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Although brain-derived neurotrophic factor (BDNF) regulates numerous and complex biological processes including memory retention, its extremely low levels in the mature central nervous system have greatly complicated attempts to reliably localize it. Using rigorous specificity controls, we found that antibodies reacting either with BDNF or its pro-peptide both stained large dense core vesicles in excitatory presynaptic terminals of the adult mouse hippocampus. Both moieties were ~10-fold more abundant than pro-BDNF. The lack of postsynaptic localization was confirmed in Bassoon mutants, a seizure-prone mouse line exhibiting markedly elevated levels of BDNF. These findings challenge previous conclusions based on work with cultured neurons, which suggested activity-dependent dendritic synthesis and release of BDNF. They instead provide an ultrastructural basis for an anterograde mode of action of BDNF, contrasting with the long-established retrograde model derived from experiments with nerve growth factor in the peripheral nervous system.
Polarized cells use well-conserved mechanisms to sort proteins into specific compartments (Mellman and Nelson, 2008), providing them with a directionality that is critically important for both their function and meaningful integration into tissues. Central nervous system (CNS) neurons are prototypically polarized cells with specialized axonal and dendritic compartments that play essential roles in intercellular signaling. Although neurons typically communicate by releasing low–molecular weight neurotransmitters accumulated in synaptic vesicles, they also store and release peptides or small proteins such as brain-derived neurotrophic factor (BDNF), a member of the neurotrophin family. BDNF is known to regulate a wide variety of brain functions in humans, ranging from food intake (Gray et al., 2006) to memory retention (Egan et al., 2003). Indeed, a single amino acid replacement in pro-BDNF has been convincingly shown to correlate with a diminished capacity to remember words and sentences (Egan et al., 2003; Cathomas et al., 2010). Furthermore, in animal models of disease, reduced levels of BDNF have been associated with several conditions, including depression (Calabrese et al., 2007), Rett syndrome (Chang et al., 2006), and Huntington’s disease (Zuccato et al., 2010).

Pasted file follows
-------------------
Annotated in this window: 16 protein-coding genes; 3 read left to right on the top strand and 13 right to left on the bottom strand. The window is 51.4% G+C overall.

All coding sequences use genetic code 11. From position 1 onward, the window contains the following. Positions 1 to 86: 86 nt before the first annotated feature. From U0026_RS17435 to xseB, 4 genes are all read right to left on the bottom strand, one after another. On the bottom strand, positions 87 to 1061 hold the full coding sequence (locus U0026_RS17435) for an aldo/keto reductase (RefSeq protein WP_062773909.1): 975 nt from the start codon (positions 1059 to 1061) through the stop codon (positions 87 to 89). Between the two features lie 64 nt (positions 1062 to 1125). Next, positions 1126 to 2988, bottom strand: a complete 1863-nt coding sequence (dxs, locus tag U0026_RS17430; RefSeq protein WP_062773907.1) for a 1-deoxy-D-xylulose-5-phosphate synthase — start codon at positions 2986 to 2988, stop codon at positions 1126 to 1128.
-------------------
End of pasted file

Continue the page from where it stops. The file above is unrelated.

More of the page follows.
Although many aspects of BDNF biology in the adult brain are thus beginning to be well appreciated, the subcellular localization of this secreted protein in neurons of the adult CNS is still very unclear, in large part because of the very low levels of endogenous BDNF. To address this question, several studies have resorted to neuronal cultures prepared from the embryonic rodent hippocampus (Goodman et al., 1996; Hartmann et al., 2001; Kojima et al., 2001; Egan et al., 2003; Adachi et al., 2005; Dean et al., 2009; Matsuda et al., 2009; Jakawich et al., 2010). In most cases, conclusions about the localization of BDNF were inferred from visualization experiments using transfected tagged BDNF constructs, with recent studies concluding that BDNF is transported in and released from both axons and dendrites (Adachi et al., 2005; Dean et al., 2009; Matsuda et al., 2009; Jakawich et al., 2010). As firmly established by in situ hybridization studies, the Bdnf gene is expressed in an activity-dependent fashion by numerous excitatory neurons (Zafra et al., 1990), with protein levels increasing by ~10-fold during the first 3 wk after birth, in parallel with the development of synaptic activity (Tao et al., 1998; Kolbeck et al., 1999). Nonetheless, BDNF remains, even in the adult brain, an extremely rare protein, making its unambiguous detection in vivo a challenging task that is further complicated by the early death of Bdnf-null mutant animals, thus precluding their use as age-matched controls (CONs; Ernfors et al., 1994; Jones et al., 1994).
Given that an understanding of the mode of action of secreted proteins depends on a detailed knowledge of their subcellular localization, the present study investigates the distribution of BDNF in the adult hippocampus at both light microscopic and ultrastructural levels using three lines of transgenic animals: (1) a BDNF knockin line allowing the use of antibodies directed against a tagged version of the BDNF gene (Matsumoto et al., 2008), (2) a line conditionally lacking BDNF in adult neurons allowing for the specificity control of BDNF antibodies (Rauskolb et al., 2010), and (3) a mutant line displaying seizure episodes that are accompanied by markedly elevated levels of BDNF (Heyden et al., 2011). Antibodies against the BDNF prodomain were also used as an independent means of localizing BDNF as well as to generate information about the status of its cleaved prodomain (described hereon as the pro-peptide).